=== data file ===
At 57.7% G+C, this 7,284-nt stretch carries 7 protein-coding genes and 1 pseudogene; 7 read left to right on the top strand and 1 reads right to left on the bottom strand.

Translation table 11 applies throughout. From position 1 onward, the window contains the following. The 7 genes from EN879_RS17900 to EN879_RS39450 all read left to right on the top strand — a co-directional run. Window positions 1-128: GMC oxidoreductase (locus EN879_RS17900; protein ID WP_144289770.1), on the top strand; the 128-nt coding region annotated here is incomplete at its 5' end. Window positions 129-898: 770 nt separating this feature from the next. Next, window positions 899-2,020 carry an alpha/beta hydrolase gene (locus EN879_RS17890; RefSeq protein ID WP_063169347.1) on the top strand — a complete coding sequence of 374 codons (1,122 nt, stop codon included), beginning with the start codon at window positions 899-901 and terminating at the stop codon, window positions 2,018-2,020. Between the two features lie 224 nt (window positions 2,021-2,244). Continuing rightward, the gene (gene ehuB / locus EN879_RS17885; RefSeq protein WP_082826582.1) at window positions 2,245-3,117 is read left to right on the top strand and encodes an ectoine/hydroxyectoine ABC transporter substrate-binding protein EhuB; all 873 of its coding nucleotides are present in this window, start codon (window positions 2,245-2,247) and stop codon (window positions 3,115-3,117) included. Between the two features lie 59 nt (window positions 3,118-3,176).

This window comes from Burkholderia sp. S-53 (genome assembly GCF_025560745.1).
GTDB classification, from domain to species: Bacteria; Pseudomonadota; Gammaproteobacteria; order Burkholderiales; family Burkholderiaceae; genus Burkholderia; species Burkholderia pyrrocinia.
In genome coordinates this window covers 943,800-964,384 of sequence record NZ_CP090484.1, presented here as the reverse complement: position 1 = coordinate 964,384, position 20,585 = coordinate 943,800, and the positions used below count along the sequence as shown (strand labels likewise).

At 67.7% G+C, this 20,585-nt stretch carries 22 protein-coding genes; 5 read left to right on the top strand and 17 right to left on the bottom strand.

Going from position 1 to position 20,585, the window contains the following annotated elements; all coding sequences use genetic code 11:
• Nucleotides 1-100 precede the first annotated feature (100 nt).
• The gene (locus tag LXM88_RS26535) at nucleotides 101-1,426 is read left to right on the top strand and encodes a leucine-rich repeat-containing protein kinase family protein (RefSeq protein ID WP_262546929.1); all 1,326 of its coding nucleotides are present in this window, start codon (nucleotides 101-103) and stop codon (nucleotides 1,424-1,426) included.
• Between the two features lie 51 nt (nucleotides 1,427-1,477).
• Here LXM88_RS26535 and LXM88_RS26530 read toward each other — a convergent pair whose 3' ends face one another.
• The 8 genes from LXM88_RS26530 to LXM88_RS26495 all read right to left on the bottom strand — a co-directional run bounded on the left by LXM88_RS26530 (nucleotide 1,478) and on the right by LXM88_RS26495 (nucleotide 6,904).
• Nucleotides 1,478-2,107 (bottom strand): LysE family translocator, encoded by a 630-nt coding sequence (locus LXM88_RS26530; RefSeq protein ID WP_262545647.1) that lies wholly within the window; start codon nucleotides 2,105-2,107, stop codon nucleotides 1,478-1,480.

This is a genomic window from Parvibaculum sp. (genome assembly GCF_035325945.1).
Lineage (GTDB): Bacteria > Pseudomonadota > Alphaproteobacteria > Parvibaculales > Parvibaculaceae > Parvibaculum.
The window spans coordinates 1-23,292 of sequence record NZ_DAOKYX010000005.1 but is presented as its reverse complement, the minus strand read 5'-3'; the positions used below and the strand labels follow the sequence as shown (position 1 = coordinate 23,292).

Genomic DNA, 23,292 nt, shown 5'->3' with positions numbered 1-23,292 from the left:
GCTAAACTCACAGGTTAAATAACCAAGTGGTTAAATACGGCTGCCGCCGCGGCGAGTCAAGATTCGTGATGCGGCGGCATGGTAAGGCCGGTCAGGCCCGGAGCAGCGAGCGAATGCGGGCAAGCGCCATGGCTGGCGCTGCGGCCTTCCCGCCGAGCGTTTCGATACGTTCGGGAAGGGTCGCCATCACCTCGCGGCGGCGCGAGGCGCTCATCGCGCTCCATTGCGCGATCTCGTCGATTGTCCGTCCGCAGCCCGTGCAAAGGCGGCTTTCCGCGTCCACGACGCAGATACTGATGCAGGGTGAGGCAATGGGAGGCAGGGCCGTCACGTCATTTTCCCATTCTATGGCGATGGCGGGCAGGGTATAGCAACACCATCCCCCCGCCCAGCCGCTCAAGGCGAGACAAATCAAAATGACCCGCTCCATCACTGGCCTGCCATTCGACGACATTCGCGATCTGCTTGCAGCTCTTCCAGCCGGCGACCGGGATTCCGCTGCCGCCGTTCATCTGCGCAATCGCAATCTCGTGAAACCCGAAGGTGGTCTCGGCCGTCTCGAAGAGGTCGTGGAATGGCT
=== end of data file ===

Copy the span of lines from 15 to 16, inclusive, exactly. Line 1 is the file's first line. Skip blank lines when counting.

Lineage (GTDB): Bacteria > Pseudomonadota > Alphaproteobacteria > Parvibaculales > Parvibaculaceae > Parvibaculum.
The window spans coordinates 1-23,292 of sequence record NZ_DAOKYX010000005.1 but is presented as its reverse complement, the minus strand read 5'-3'; the positions used below and the strand labels follow the sequence as shown (position 1 = coordinate 23,292).